Governments and conservationists in 30 nations announced a joint "World Conservation Strategy" yesterday aimed at reconciling development with nature.

Gathered in Washington under the splendid chandeliers of the Organization of American States building, diplomats and environmentalists applauded the three-year project as at least a good beginning on a difficult subject.

"The very existence of this strategy might be viewed as something of a miracle," said Russell Train, former head of the U.S. Environmental Protection Agency and now president of the World Wildlife Fund.

Introducing the product of 450 government agencies and conservation organizations, prepared under the auspices of the United Nations Environment Program, Train said it provided "guidelines for action" that were the consensus of more than 700 scientists and development experts.

Conspicuously absent from the gathering, however, were representatives of the large multinational corporations that developing nations have blamed in the past for many of their environmental problems. Missing from the document, several diplomats noted, were any signs of agreement of the issue of population control.

Simultaneous press conferences were held in 30 nations to announce the document.

The strategy calls for "rational planning and allocation of uses and high-quality management" in three areas: maintenance of basic lifegiving natural systems such as coastal zones, forests and agricultural land; preservation of a variety of genetic types in crops, wildlife and forests; and usage of renewable resources in such a way as to enhance long-term production.

The participating nations are urged to consider their development goals in relation to those three areas. "The separation of conservation from development . . . [is] at the root of current living resource problems," the report said.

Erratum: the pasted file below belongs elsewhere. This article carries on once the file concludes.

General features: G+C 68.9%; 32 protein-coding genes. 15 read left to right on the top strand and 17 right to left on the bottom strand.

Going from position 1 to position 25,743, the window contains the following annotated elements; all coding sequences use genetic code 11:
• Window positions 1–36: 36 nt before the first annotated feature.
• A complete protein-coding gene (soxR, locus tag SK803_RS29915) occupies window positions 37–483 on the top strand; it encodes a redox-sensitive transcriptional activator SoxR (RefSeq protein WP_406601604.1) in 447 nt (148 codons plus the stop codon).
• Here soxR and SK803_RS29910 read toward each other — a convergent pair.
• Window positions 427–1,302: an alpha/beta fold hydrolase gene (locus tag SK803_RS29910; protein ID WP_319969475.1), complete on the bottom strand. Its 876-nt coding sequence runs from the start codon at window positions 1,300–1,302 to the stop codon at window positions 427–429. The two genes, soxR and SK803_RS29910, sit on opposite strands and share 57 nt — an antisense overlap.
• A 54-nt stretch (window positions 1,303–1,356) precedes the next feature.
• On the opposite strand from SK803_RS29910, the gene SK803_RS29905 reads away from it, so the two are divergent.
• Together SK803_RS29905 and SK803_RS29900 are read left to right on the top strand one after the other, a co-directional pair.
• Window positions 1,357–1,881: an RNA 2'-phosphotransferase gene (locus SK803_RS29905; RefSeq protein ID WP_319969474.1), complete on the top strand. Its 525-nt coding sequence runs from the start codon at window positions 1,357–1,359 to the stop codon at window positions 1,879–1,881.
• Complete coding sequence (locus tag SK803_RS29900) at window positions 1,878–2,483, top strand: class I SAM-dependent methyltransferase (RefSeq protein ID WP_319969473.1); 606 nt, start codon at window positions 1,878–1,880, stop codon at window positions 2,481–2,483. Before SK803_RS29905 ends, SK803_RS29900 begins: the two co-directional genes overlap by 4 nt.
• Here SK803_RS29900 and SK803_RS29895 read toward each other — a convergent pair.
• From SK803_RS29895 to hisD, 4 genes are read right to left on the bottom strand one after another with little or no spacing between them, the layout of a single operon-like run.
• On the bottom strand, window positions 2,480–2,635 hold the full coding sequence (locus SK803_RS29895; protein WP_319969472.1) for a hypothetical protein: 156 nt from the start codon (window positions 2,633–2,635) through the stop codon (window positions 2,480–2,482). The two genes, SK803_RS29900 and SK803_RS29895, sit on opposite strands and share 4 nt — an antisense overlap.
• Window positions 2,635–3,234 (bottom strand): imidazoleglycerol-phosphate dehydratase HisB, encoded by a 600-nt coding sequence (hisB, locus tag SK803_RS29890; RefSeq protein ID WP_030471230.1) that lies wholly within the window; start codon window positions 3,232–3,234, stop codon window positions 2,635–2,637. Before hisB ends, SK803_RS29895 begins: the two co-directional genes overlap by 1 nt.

The study recognized that lack of information on the complex problems of conservation was a major obstacle in many countries, along with a shortage of trained personnel to implement policy and the fact that half the world population lives in underdeveloped rural areas.

"The daily survival decisions of the poor and hungry disrupt their own life support systems" by stripping land of its trees, overgrazing pastures and exhausting the soil, the report said.

The main author of the study, Robert Allen of the International Union for Conservation of Nature, said that in fact development is a requirement for conservation goals to be achieved. "Too often we assume that people are destroying the enviornment because they are ignorant, when in fact they have no other choice."

Peruvian OAS Ambassador Luis Marchand-Strauss put it more bluntly: "Can the countries in development take time to contemplate the roses when there are no potatoes?" The study recommended that rural development be a priority goal.

It also outlined concrete kinds of legislation that can give governments the tools necessary for conserving their resources. It called for strong international agreements on questions of the "global commons" -- atmosphere, oceans, Antarctica, fishing rights -- and for regional agreements on river basin and small-sea issues.

Sen. John H. Chafee (R-R.I.) told the gathering he had introduced legislation yesterday that would set up an "international conservation corps" of U.S.-trained experts in wildlife conservation and management.